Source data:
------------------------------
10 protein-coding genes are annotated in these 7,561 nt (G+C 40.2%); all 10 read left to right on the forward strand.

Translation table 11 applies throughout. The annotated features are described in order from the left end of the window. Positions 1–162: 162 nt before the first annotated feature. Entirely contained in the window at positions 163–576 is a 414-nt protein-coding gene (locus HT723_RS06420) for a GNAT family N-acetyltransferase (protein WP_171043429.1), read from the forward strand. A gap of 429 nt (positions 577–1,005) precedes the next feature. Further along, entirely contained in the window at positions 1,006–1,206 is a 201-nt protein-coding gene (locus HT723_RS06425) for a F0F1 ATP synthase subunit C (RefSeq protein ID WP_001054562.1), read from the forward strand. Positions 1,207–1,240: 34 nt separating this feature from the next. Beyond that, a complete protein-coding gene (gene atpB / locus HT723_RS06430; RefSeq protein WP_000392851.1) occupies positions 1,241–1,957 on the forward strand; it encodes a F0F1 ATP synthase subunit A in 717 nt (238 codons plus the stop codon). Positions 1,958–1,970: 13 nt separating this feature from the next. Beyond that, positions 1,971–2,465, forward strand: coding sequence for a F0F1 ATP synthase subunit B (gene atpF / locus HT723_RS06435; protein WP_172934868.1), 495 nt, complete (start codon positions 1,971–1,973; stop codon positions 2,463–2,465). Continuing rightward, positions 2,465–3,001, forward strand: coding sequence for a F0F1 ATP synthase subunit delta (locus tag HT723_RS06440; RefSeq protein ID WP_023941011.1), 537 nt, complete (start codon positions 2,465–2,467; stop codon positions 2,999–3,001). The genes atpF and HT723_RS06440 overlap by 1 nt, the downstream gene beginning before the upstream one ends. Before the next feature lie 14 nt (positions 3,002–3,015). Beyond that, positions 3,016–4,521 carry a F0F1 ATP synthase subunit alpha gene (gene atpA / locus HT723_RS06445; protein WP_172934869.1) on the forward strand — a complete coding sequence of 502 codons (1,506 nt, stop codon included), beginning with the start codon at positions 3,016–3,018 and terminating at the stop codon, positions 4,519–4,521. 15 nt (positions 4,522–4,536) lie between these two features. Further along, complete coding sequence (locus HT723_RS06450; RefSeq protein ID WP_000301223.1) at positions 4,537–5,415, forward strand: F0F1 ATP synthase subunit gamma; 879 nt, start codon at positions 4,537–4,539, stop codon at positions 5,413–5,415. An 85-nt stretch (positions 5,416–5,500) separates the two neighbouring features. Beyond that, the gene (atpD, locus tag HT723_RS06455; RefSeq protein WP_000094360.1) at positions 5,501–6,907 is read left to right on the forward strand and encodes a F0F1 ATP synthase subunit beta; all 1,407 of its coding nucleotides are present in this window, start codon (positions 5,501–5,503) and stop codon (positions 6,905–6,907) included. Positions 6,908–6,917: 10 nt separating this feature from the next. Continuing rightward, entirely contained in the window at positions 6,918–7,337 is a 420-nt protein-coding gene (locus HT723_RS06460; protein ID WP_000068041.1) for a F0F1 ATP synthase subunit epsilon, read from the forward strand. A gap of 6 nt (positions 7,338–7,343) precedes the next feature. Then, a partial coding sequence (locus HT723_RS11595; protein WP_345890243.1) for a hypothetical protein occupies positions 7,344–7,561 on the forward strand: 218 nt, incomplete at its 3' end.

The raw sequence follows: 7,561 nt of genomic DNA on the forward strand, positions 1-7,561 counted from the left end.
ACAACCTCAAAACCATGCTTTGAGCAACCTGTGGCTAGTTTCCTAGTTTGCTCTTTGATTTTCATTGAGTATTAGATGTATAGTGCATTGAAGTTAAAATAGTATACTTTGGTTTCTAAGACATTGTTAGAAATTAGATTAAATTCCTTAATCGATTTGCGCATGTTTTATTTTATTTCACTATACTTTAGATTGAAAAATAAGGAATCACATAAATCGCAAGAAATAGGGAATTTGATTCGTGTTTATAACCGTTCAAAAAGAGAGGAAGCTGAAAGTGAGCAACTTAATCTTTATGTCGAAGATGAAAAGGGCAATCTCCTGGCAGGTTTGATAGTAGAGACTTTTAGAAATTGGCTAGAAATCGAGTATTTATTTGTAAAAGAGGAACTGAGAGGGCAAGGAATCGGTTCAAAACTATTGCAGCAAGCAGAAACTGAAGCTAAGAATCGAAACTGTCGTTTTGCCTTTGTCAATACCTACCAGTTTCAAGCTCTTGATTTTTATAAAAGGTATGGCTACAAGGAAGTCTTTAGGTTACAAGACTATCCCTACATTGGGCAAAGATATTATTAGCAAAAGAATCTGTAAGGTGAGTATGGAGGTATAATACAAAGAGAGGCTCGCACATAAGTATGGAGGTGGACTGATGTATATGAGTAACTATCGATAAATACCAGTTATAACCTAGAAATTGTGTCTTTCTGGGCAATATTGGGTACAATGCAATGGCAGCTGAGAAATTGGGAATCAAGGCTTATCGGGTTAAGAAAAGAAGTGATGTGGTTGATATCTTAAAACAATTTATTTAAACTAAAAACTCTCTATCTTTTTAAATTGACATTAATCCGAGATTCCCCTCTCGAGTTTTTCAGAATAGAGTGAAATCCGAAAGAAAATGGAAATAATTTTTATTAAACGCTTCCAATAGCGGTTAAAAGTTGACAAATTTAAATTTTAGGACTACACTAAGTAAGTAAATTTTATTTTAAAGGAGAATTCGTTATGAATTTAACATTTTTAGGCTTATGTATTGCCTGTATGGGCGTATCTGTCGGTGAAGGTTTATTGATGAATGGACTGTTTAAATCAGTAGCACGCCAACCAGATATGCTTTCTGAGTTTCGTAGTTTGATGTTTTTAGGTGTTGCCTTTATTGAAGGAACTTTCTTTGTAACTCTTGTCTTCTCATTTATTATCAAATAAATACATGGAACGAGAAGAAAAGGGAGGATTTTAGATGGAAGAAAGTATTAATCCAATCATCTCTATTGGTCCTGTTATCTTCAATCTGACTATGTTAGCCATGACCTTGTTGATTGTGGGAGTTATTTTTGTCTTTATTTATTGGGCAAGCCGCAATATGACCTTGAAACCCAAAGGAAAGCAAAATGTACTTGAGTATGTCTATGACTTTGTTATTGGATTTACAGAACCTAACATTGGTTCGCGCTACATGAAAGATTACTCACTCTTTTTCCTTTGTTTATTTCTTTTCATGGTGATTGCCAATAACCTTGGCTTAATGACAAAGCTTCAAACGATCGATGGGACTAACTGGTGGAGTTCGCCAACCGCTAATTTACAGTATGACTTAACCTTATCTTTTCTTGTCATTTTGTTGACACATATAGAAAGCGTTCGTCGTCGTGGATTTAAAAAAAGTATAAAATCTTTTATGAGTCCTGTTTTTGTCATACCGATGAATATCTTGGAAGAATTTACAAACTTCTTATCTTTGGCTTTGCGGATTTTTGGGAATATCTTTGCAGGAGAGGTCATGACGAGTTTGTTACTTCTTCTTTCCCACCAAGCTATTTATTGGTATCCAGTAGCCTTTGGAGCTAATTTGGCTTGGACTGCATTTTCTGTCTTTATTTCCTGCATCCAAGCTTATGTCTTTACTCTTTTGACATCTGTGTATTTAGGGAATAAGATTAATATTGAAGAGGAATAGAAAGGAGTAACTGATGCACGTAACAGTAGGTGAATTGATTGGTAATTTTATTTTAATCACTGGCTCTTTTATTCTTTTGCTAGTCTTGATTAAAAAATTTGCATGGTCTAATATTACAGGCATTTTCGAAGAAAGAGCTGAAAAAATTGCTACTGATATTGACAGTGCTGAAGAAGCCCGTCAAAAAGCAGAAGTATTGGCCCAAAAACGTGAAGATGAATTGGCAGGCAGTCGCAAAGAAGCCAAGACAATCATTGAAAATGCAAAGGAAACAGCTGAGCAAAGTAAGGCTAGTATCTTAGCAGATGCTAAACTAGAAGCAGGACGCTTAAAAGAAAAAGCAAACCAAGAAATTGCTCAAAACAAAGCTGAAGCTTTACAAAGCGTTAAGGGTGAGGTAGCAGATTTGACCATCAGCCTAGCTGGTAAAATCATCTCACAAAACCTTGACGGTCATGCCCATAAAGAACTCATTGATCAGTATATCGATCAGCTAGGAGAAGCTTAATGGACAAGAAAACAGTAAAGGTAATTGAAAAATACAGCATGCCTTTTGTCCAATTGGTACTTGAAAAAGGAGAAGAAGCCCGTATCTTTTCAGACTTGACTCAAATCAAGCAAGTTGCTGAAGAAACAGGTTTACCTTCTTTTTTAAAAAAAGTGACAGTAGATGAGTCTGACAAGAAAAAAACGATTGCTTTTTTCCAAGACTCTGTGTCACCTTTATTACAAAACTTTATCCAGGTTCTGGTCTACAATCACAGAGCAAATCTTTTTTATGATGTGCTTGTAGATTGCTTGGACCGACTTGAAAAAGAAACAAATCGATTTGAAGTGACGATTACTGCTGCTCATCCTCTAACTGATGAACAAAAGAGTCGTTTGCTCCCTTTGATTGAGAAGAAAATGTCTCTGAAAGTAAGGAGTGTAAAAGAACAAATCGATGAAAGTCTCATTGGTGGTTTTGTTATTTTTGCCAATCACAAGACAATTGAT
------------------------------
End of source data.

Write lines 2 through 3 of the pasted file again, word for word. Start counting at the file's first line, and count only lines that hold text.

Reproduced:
Translation table 11 applies throughout. The annotated features are described in order from the left end of the window. Positions 1–162: 162 nt before the first annotated feature. Entirely contained in the window at positions 163–576 is a 414-nt protein-coding gene (locus HT723_RS06420) for a GNAT family N-acetyltransferase (protein WP_171043429.1), read from the forward strand. A gap of 429 nt (positions 577–1,005) precedes the next feature. Further along, entirely contained in the window at positions 1,006–1,206 is a 201-nt protein-coding gene (locus HT723_RS06425) for a F0F1 ATP synthase subunit C (RefSeq protein ID WP_001054562.1), read from the forward strand. Positions 1,207–1,240: 34 nt separating this feature from the next. Beyond that, a complete protein-coding gene (gene atpB / locus HT723_RS06430; RefSeq protein WP_000392851.1) occupies positions 1,241–1,957 on the forward strand; it encodes a F0F1 ATP synthase subunit A in 717 nt (238 codons plus the stop codon). Positions 1,958–1,970: 13 nt separating this feature from the next. Beyond that, positions 1,971–2,465, forward strand: coding sequence for a F0F1 ATP synthase subunit B (gene atpF / locus HT723_RS06435; protein WP_172934868.1), 495 nt, complete (start codon positions 1,971–1,973; stop codon positions 2,463–2,465). Continuing rightward, positions 2,465–3,001, forward strand: coding sequence for a F0F1 ATP synthase subunit delta (locus tag HT723_RS06440; RefSeq protein ID WP_023941011.1), 537 nt, complete (start codon positions 2,465–2,467; stop codon positions 2,999–3,001). The genes atpF and HT723_RS06440 overlap by 1 nt, the downstream gene beginning before the upstream one ends. Before the next feature lie 14 nt (positions 3,002–3,015). Beyond that, positions 3,016–4,521 carry a F0F1 ATP synthase subunit alpha gene (gene atpA / locus HT723_RS06445; protein WP_172934869.1) on the forward strand — a complete coding sequence of 502 codons (1,506 nt, stop codon included), beginning with the start codon at positions 3,016–3,018 and terminating at the stop codon, positions 4,519–4,521. 15 nt (positions 4,522–4,536) lie between these two features. Further along, complete coding sequence (locus HT723_RS06450; RefSeq protein ID WP_000301223.1) at positions 4,537–5,415, forward strand: F0F1 ATP synthase subunit gamma; 879 nt, start codon at positions 4,537–4,539, stop codon at positions 5,413–5,415. An 85-nt stretch (positions 5,416–5,500) separates the two neighbouring features. Beyond that, the gene (atpD, locus tag HT723_RS06455; RefSeq protein WP_000094360.1) at positions 5,501–6,907 is read left to right on the forward strand and encodes a F0F1 ATP synthase subunit beta; all 1,407 of its coding nucleotides are present in this window, start codon (positions 5,501–5,503) and stop codon (positions 6,905–6,907) included. Positions 6,908–6,917: 10 nt separating this feature from the next. Continuing rightward, entirely contained in the window at positions 6,918–7,337 is a 420-nt protein-coding gene (locus HT723_RS06460; protein ID WP_000068041.1) for a F0F1 ATP synthase subunit epsilon, read from the forward strand. A gap of 6 nt (positions 7,338–7,343) precedes the next feature. Then, a partial coding sequence (locus HT723_RS11595; protein WP_345890243.1) for a hypothetical protein occupies positions 7,344–7,561 on the forward strand: 218 nt, incomplete at its 3' end.

The raw sequence follows: 7,561 nt of genomic DNA on the forward strand, positions 1-7,561 counted from the left end.